Insurance fraud skyrockets with motorbike ‘crash for cash’ claims up 60-fold

Allianz’s personal lines business has reported a sharp increase in insurance fraud, particularly in ‘crash for cash’ fraud involving motorbikes and scooters. The insurer’s data indicates that crash for cash has increased a staggering 60 times between January – December 2023.

Crash for cash scammers cause an accident so that they can blame the innocent driver. In this case, the crime involves an induced accident – involving one vehicle and one motorbike or scooter driven by a criminal – deliberately creating a crash involving unsuspecting motorists.

The fraud involves motorbikes and scooters attempting to purposefully get ‘hit’ to make an insurance claim. For example, targeting drivers as they park, riding past just as the driver opens the car door so that it hits the motorbike to make it appear as if it’s the drivers’ fault.

Allianz’s claims data finds that four in ten of these accidents happen during the school run and rush hour, between 3-7pm. Lunchtime errands also seems to be prime time for fraudsters, with 27% of collisions happening between 11am-2pm, and 27% of incidents also occurring on a Wednesday.

Londoners bear the brunt of the problem, with over half of incidents taking place in Greater London. South London accounts for 42% of the exposure, with North London accounting for 26%. Croydon, in South London is the biggest insurance fraud hotspot accounting for 42%, alongside Enfield in North London and certain locations in Southwest London.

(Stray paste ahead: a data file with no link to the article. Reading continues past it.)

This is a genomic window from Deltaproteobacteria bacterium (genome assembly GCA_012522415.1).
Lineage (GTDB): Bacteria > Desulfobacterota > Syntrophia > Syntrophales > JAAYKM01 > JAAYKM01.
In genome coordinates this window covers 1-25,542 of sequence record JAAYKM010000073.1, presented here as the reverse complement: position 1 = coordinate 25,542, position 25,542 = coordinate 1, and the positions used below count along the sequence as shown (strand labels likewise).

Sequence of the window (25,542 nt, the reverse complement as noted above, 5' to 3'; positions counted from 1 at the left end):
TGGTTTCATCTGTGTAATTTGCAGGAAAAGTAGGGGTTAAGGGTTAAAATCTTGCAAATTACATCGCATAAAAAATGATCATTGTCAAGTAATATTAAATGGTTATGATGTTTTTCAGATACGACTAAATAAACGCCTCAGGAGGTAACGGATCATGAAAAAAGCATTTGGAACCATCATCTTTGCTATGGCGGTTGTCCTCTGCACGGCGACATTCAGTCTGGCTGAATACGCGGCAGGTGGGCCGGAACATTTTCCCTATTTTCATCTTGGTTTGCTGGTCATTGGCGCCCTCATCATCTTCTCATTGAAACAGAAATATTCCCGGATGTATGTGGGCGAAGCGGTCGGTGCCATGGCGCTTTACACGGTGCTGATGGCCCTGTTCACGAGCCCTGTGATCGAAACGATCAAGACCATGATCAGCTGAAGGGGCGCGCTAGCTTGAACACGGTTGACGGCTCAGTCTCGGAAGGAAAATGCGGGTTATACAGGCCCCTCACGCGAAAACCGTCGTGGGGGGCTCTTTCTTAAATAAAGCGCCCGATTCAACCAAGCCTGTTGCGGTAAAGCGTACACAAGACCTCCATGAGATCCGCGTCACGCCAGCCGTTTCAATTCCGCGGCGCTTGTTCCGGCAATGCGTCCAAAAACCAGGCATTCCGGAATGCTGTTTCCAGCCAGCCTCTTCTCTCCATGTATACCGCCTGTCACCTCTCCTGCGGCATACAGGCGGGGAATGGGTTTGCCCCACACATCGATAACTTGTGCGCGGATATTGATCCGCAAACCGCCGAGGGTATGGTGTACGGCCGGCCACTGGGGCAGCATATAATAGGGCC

2Top 15 crash for cash UK hotspots in order of crime based on LV= claims data:
Central London

Matt Crabtree, Head of Financial Crime Intelligence & Investigation Strategy at Allianz personal lines business comments: “Organised criminal gangs have evolved their tactics, so as well as targeting large cities which they’ve previously done, we’re also seeing them move around and use small clusters across wider areas to try and avoid detection. This includes small towns and the outskirts of main cities such as Thornton Heath in London and Hagley in Birmingham, as well as the busy city centre itself.
“It’s shocking that we’ve seen a 60-fold increase in the number of motorbike ‘crash for cash’ claims in 2023. Innocent victims are being physically and emotionally affected by this dangerous crime, and this is also putting young children, drivers, and passers-by at significant risk. We’re committed to working with the police to bring these criminals to justice.”

Jon Radford, Head of Intelligence, Investigations & Data Services at the Insurance Fraud Bureau (IFB), said: “Crash for cash scams take place across all corners of the UK and have a devastating impact on innocent road users, so we urge the public to be vigilant to signs of this dangerous activity. We’re collaborating closely with insurers and the police to help bring these reckless insurance fraudsters to justice. If anyone believes they have evidence of a crash for cash scam they can report it to our confidential CheatLine.”

Allianz has provided valuable advice for motorists to help identify and avoid becoming victims of ‘crash for cash’ fraud:

Potential hazards: Be vigilant for unusual driving behaviour and exercise caution at junctions and when pulling from parked positions or side roads. Stay calm and maintain distance if you notice suspicious behaviour or pre-existing vehicle damage.
Look for damage and take photos: Document the scene and any vehicle damage. We often see claims inflated when presented so having pictures at the time of the collision can be vital.
Take the details: Obtain the rider’s name, address, phone number, vehicle registration and if possible write down a description of the bike and its rider.
Collect evidence: Seek witnesses and look around for any available CCTV, dashcam or doorbell cameras that may have footage at the accident.
Contact your insurer: Inform your insurer and report any suspicions to the Insurance Fraud Bureau (IFB) Cheatline.

%d bloggers like this: